I found out about a new insurance product in January when I visited my phone company’s office at Mallam Junction to fix a fault with my phone. An agent approached me and explained the product to me very well. I sign up for most of the company’s promotions, but when they told me about insurance, at first I wasn’t sure about it. I have never had insurance before, and have never really been interested in it. But because the insurance was free and was from my phone company, I decided to give it a try. The agent told me that, in addition to myself, I could also enrol another family member who was very important to me: so of course, I enrolled my mother for the insurance.

This year has not been easy. I work as a driver, but there hasn’t been much work available. Then, in February, we lost our grandfather. He was living with me in Accra when he had a stroke and died. Because I was the eldest of my brothers and sisters, I was responsible for much of the cost of my grandfather’s funeral, which was difficult for me because of my lack of work.

When we went to bury my grandfather in Aflao, my mother Edo had a stroke that paralyzed half her body. I stayed with her in Aflao for some time, but she just got worse and worse. Then, one night in early March while I was giving her a bath, she died – she actually died in my arms. I couldn’t believe she was gone, just like that.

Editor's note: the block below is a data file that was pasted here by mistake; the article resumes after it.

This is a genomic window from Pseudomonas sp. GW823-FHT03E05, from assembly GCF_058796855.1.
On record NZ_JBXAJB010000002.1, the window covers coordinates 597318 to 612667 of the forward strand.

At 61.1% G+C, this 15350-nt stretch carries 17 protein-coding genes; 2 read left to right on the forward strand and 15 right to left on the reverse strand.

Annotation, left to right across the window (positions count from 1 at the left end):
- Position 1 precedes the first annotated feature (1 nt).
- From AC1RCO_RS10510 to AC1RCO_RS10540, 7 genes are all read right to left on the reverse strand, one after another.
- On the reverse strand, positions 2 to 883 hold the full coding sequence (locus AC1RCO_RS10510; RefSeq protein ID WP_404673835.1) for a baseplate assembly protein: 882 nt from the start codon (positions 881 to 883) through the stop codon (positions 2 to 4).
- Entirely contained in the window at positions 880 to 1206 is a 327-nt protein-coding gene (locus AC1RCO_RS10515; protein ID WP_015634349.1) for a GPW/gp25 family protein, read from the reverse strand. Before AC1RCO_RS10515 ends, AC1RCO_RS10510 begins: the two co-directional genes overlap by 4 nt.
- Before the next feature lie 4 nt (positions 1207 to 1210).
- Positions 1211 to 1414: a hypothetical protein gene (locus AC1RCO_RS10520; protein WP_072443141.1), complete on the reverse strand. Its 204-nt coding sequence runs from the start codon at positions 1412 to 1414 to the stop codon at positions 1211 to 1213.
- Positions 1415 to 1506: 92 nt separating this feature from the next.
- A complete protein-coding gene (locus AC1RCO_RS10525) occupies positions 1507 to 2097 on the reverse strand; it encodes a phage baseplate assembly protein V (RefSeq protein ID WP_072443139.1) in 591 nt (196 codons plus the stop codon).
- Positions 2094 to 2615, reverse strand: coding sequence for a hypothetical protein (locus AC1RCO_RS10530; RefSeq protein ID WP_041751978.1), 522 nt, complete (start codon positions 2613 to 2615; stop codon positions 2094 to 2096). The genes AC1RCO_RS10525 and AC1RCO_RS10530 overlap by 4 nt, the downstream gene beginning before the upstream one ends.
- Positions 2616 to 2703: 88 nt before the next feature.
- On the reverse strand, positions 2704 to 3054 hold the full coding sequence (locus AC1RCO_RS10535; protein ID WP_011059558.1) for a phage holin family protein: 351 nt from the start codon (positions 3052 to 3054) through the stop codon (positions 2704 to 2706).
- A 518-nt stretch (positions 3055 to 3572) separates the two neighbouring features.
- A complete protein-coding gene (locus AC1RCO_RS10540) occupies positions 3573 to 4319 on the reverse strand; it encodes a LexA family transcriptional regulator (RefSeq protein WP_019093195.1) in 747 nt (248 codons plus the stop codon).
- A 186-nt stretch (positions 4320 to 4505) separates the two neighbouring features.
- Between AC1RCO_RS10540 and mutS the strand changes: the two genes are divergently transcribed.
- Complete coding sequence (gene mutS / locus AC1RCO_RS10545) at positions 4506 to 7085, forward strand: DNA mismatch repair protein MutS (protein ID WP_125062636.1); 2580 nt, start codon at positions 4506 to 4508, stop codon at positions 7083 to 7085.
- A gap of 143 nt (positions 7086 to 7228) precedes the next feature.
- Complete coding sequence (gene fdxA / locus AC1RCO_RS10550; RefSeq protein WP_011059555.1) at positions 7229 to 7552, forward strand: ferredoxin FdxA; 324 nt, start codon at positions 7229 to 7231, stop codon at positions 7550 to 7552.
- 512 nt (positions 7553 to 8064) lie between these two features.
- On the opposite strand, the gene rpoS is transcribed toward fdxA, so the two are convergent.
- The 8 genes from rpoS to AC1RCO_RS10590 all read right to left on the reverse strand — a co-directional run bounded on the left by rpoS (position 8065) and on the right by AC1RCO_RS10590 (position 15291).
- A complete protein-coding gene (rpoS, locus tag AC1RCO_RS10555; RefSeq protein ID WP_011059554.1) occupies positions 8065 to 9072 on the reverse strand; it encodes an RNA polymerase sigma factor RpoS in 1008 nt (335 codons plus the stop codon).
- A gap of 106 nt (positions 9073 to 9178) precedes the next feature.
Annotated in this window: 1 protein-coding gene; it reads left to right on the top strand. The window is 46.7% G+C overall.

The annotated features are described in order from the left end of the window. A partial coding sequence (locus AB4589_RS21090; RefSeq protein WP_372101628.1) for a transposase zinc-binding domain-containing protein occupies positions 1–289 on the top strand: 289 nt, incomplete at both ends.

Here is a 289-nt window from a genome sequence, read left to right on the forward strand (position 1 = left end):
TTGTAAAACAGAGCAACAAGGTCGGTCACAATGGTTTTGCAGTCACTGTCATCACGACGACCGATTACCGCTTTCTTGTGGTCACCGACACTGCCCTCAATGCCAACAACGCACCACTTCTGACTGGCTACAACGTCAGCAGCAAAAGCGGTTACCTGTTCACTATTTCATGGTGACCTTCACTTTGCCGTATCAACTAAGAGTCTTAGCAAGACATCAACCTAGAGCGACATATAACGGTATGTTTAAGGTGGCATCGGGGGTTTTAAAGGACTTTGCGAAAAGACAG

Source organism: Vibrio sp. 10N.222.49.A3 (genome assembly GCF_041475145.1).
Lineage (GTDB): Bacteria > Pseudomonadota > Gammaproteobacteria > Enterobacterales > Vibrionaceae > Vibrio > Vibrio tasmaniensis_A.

Because I was in Aflao when she died, I had to wait to return to Accra to see about the insurance policy. When I got to Accra, I read the policy document again and decided to call the number listed on the brochure. I told my story to the MicroEnsure representative, and she asked me to provide two simple documents: it was really easy to make a claim. 

Just a few days after MicroEnsure took my claim documents, they gave me a cheque for 1000 Ghana cedis (US$660). Of course, the insurance money can’t bring my mother back, but it is really helping me in so many ways, especially since I have been out of work. I would recommend that everyone signs up for the product – you won’t regret it.”

Airtel Insurance - Adeniji's Story

Airtel Insurance - Bridget's Story

Airtel Insurance - Noah's Story

Obra Pa Insurance